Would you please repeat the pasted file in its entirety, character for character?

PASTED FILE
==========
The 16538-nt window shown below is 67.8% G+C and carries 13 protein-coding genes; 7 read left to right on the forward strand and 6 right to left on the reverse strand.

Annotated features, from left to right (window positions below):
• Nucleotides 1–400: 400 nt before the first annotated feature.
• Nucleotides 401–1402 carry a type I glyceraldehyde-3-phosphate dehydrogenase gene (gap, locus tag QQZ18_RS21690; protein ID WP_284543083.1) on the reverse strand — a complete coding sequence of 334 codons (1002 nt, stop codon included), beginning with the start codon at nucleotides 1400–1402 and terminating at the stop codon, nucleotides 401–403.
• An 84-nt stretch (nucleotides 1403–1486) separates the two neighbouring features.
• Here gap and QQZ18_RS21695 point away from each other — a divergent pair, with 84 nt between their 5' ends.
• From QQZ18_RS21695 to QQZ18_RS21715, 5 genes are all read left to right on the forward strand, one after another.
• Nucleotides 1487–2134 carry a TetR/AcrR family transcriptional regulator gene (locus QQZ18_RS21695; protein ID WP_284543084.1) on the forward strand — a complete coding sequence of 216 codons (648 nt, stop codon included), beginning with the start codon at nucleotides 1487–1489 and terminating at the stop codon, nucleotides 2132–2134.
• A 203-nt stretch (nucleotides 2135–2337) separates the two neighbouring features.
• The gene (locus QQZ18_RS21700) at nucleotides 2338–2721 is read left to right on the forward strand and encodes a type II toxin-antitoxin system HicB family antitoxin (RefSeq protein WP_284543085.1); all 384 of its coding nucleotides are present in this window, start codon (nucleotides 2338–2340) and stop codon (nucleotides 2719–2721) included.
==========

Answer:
The 16538-nt window shown below is 67.8% G+C and carries 13 protein-coding genes; 7 read left to right on the forward strand and 6 right to left on the reverse strand.

Annotated features, from left to right (window positions below):
• Nucleotides 1–400: 400 nt before the first annotated feature.
• Nucleotides 401–1402 carry a type I glyceraldehyde-3-phosphate dehydrogenase gene (gap, locus tag QQZ18_RS21690; protein ID WP_284543083.1) on the reverse strand — a complete coding sequence of 334 codons (1002 nt, stop codon included), beginning with the start codon at nucleotides 1400–1402 and terminating at the stop codon, nucleotides 401–403.
• An 84-nt stretch (nucleotides 1403–1486) separates the two neighbouring features.
• Here gap and QQZ18_RS21695 point away from each other — a divergent pair, with 84 nt between their 5' ends.
• From QQZ18_RS21695 to QQZ18_RS21715, 5 genes are all read left to right on the forward strand, one after another.
• Nucleotides 1487–2134 carry a TetR/AcrR family transcriptional regulator gene (locus QQZ18_RS21695; protein ID WP_284543084.1) on the forward strand — a complete coding sequence of 216 codons (648 nt, stop codon included), beginning with the start codon at nucleotides 1487–1489 and terminating at the stop codon, nucleotides 2132–2134.
• A 203-nt stretch (nucleotides 2135–2337) separates the two neighbouring features.
• The gene (locus QQZ18_RS21700) at nucleotides 2338–2721 is read left to right on the forward strand and encodes a type II toxin-antitoxin system HicB family antitoxin (RefSeq protein WP_284543085.1); all 384 of its coding nucleotides are present in this window, start codon (nucleotides 2338–2340) and stop codon (nucleotides 2719–2721) included.